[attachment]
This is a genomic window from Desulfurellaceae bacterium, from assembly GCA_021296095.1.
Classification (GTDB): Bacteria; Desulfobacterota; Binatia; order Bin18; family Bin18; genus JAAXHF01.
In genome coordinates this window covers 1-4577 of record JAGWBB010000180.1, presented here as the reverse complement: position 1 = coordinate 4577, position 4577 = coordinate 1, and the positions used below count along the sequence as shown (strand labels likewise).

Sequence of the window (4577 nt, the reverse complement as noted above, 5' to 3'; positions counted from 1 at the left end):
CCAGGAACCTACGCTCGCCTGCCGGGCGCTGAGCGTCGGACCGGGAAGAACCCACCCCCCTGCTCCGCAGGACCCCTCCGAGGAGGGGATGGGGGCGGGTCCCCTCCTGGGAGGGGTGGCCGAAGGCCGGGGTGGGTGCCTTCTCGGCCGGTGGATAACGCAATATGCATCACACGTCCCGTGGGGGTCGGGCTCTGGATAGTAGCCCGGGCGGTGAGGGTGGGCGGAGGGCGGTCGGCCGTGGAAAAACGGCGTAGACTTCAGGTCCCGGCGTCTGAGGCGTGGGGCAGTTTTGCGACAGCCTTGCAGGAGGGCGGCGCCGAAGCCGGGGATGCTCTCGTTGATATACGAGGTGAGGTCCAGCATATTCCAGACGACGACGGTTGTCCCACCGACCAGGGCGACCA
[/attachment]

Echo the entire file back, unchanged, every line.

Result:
This is a genomic window from Desulfurellaceae bacterium, from assembly GCA_021296095.1.
Classification (GTDB): Bacteria; Desulfobacterota; Binatia; order Bin18; family Bin18; genus JAAXHF01.
In genome coordinates this window covers 1-4577 of record JAGWBB010000180.1, presented here as the reverse complement: position 1 = coordinate 4577, position 4577 = coordinate 1, and the positions used below count along the sequence as shown (strand labels likewise).

Sequence of the window (4577 nt, the reverse complement as noted above, 5' to 3'; positions counted from 1 at the left end):
CCAGGAACCTACGCTCGCCTGCCGGGCGCTGAGCGTCGGACCGGGAAGAACCCACCCCCCTGCTCCGCAGGACCCCTCCGAGGAGGGGATGGGGGCGGGTCCCCTCCTGGGAGGGGTGGCCGAAGGCCGGGGTGGGTGCCTTCTCGGCCGGTGGATAACGCAATATGCATCACACGTCCCGTGGGGGTCGGGCTCTGGATAGTAGCCCGGGCGGTGAGGGTGGGCGGAGGGCGGTCGGCCGTGGAAAAACGGCGTAGACTTCAGGTCCCGGCGTCTGAGGCGTGGGGCAGTTTTGCGACAGCCTTGCAGGAGGGCGGCGCCGAAGCCGGGGATGCTCTCGTTGATATACGAGGTGAGGTCCAGCATATTCCAGACGACGACGGTTGTCCCACCGACCAGGGCGACCA